Saturday, July 31, 2010
More on the M10 Bus
My friend Jan of Broadway and Me picked up on my thoughts about the M10 Bus. She suggests that we as theatre lovers should be fighting to save the M10 bus route and wonders where is the Broadway League when we need them.
Jan also points out that many of the regular riders in the post-theatre commuters are elderly: "Many of these folks were seniors and disabled people who found it easier to ride the bus."
Besides just dealing with stairs, there is a walk to consider.
The M10 bus provided easy accessibility with stops every two blocks or so along 8th Avenue within the theatre district at 44th, 46th, 49th, 52nd, and 55th streets.
If one does take the subway from the theatre district, the options are limited for the upper west side corridor between Central Park West and Broadway - there's the B, C, D, A and the most undesirable 1 train due to it being the Broadway line and a fairly long walk from stops on Broadway. These residential blocks from Central Park West to Amsterdam Avenue are dark and long.
The B doesn't run on weekends or late nights. The C is more often not running on weekends due to construction. The D and A are express on weeknights and mostly on weekends. The closest B or D train stops in the theatre district are at Rockefeller Center or 42nd Street. The closest C or A train stops in the theatre district are at 50th and 8th Avenue or 42nd and 8th Avenue. The train is often much slower in the later hours.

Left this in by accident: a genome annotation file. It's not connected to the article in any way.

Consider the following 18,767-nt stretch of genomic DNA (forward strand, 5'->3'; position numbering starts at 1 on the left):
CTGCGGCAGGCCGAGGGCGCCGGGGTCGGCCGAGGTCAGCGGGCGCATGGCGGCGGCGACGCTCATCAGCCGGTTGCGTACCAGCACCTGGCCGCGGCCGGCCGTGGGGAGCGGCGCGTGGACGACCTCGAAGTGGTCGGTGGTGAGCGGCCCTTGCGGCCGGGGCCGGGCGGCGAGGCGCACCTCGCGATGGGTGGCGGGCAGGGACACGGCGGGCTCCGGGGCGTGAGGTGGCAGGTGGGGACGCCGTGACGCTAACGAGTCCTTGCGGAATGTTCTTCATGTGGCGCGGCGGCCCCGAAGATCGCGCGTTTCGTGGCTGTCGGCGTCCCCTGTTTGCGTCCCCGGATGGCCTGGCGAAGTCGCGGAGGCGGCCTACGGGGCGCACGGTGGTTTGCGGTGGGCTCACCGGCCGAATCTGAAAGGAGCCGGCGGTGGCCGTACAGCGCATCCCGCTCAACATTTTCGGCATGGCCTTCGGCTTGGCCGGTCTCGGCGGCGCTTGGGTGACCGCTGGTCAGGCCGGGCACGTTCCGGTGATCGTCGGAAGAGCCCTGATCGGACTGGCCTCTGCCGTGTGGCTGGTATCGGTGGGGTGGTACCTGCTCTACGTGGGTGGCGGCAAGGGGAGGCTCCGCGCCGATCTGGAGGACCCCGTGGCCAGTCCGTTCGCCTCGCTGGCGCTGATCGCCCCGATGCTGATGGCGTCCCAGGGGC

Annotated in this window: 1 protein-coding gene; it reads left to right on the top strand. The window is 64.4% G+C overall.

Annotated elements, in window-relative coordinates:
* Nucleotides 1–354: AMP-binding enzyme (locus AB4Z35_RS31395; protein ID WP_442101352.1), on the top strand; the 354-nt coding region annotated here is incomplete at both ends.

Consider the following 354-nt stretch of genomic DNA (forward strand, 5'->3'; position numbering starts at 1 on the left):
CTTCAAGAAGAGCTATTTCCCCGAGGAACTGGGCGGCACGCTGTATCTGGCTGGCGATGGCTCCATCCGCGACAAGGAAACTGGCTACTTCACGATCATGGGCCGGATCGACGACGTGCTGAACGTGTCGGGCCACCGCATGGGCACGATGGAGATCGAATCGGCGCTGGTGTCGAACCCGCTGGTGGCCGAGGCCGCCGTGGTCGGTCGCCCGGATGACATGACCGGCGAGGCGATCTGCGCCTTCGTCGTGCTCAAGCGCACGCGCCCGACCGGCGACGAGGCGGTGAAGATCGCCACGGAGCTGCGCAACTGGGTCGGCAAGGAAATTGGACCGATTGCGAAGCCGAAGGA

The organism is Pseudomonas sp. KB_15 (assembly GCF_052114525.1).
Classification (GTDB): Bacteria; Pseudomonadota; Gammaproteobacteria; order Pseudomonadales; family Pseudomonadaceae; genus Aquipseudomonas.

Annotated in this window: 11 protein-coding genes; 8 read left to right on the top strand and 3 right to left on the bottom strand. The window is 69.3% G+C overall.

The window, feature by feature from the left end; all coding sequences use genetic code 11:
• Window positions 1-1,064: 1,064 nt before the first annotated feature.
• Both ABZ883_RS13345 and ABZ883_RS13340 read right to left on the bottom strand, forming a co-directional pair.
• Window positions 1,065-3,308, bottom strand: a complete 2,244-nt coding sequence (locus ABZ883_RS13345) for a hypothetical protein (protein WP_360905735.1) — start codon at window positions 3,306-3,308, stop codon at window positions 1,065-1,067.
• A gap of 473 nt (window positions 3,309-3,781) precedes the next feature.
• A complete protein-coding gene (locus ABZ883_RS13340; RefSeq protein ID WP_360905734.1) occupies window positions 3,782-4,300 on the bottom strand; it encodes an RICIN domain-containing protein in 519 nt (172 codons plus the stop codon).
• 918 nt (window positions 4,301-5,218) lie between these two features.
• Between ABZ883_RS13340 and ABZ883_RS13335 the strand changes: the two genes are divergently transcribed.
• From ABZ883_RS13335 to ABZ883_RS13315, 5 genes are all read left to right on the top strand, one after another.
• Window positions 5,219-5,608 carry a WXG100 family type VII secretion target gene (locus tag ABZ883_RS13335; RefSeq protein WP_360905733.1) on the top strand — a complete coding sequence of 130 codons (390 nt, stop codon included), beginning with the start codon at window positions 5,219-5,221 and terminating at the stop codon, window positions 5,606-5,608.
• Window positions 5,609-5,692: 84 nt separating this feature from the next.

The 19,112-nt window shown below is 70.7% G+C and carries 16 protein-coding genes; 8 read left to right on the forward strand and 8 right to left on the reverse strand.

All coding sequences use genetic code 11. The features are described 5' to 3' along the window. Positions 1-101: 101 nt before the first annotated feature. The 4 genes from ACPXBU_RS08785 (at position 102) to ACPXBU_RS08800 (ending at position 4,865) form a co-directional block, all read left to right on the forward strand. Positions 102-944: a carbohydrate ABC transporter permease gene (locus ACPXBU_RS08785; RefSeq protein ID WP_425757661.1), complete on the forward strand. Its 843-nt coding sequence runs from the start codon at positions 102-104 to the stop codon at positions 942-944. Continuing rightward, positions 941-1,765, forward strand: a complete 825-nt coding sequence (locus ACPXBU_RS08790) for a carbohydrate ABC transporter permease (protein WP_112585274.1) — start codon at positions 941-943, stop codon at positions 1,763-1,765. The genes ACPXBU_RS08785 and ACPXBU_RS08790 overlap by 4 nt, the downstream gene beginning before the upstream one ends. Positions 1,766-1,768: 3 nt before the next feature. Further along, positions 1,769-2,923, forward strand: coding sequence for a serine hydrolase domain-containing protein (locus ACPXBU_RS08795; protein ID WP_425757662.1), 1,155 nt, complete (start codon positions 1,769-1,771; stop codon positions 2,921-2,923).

Personally, if it takes me longer than an hour to get home at night after theatre, I would have to re-think post-theatre drinks or even going at all since I still have a regular job to get to in the early morning.
I don't have the numbers for how many people this is affecting, but I would estimate hundreds on any given night. This translates into $1,000s of tickets for the New York Theatre economy, not to mention dinners and drinks purchased at theatre district restaurants. Isn't it possible that if upper west side residents, particularly senior citizens, do not have a safe and convenient method of commuting from the theatre district after 11:00 p.m., they will simply decide not to go at all?
Would the MTA possibly consider limiting the M10 route within the theatre district to the hours immediately following curtain calls? This seems that it would be more desirable than killing it all together.
Jan says, "You can tell the MTA how boneheaded the decision to cut the Theater District from the M10 route is by clicking here."
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